From the family’s perspective, how different would a son’s radicalisation and subsequent involvement in terrorism be from drug addiction? I’m not saying that there is no distinction. Society will definitely distinguish between the two, and weigh down heavily on radicalization and terrorism while condoning drug addiction, and we can argue that this has a lot to do with race, but that really is a different debate. I’d still want to believe that for the parents there wouldn’t be much to differentiate. I don’t know whether the parents of a son who’s a drug addict would take comfort from the fact that their son is not radicalised and is not a terrorist.

The other challenge of portraying the complexity of being a Muslim in Canada was posed by the fact that I’m not a Muslim. This is a sensitive matter. Would I be able to portray with accuracy and empathy the life of a Muslim family, the family dynamics, and the inner turmoil? I was born in a Hindu family, where but for my grandmother nobody really practised the religion regularly and ritualistically. But I grew up and lived in a predominantly Muslim neighbourhood for more than three decades. When I was young Bombay was proudly cosmopolitan.

Also, as a journalist in Bombay, I covered religious violence that wreaked havoc on Bombay in 1992-93, witnessed firsthand the callousness of the state in bringing justice to the survivor victims of these riots, and recorded the adverse long-term effects of official neglect that Muslims in India have suffered. And perhaps, most pertinently, I’ve been married to a devout Muslim for over two decades.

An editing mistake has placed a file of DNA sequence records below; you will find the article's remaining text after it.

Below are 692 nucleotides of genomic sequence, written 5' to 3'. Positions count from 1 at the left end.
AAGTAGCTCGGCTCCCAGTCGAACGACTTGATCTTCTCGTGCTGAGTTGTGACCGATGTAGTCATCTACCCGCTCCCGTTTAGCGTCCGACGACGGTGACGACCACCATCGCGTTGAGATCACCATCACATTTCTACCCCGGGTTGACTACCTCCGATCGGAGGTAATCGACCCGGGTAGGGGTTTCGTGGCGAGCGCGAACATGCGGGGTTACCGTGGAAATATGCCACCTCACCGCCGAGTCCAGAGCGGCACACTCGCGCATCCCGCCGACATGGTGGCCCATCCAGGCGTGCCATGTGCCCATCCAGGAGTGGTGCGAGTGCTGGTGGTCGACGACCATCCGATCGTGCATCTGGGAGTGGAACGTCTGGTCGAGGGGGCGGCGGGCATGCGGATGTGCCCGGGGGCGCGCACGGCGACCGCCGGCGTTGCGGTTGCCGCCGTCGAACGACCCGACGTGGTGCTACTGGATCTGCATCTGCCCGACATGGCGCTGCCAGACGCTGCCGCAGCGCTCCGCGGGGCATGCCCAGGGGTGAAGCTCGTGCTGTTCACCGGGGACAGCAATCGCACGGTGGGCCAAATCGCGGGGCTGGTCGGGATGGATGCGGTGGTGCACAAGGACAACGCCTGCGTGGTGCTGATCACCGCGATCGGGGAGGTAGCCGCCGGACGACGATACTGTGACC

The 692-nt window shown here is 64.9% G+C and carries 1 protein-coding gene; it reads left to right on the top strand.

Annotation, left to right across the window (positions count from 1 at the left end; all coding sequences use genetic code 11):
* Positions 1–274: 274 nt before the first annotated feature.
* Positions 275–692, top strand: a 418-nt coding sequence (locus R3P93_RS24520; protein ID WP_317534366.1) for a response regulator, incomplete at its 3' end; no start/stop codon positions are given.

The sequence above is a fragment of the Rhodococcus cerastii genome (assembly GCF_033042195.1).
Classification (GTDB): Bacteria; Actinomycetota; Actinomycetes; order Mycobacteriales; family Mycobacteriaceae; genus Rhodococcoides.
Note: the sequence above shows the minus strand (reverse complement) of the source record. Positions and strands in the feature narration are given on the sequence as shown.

Yet, to construct a novel was a grave responsibility. In recent years, there have been intense debates in the literary spheres about ‘cultural appropriation’.

Lionel Shriver let loose a veritable storm last year when she defended her right to write about anything that she as a writer wanted to (Read her speech here, and Yassmin Abdel-Magied’s response here). Closer home, our own Giller Prize winner Joseph Boyden has been hauled over the coals for claiming to be something that he isn’t quite – a native; his defence is that he feels like one, even if genetically he may not be.

To frame the issue in the Indian context (which I can claim to know better): should an upper caste Brahmin be allowed to depict the life of a Dalit (the so-called lower caste that was considered untouchable, till the Indian Constitution banned such practices)? The example that came to my mind was of Munshi Premchand’s Sadgati (Deliverance). Premchand, one of the foremost Hindi language writers of the 20th century, was born into the upper caste but was a radical progressive who advocate equality. His short story Sadgati is an evocative tale of the plight of a Dalit. Satyajit Ray, the iconic 20th-century filmmaker, who also belonged to the upper caste, turned it into a cinematic classic.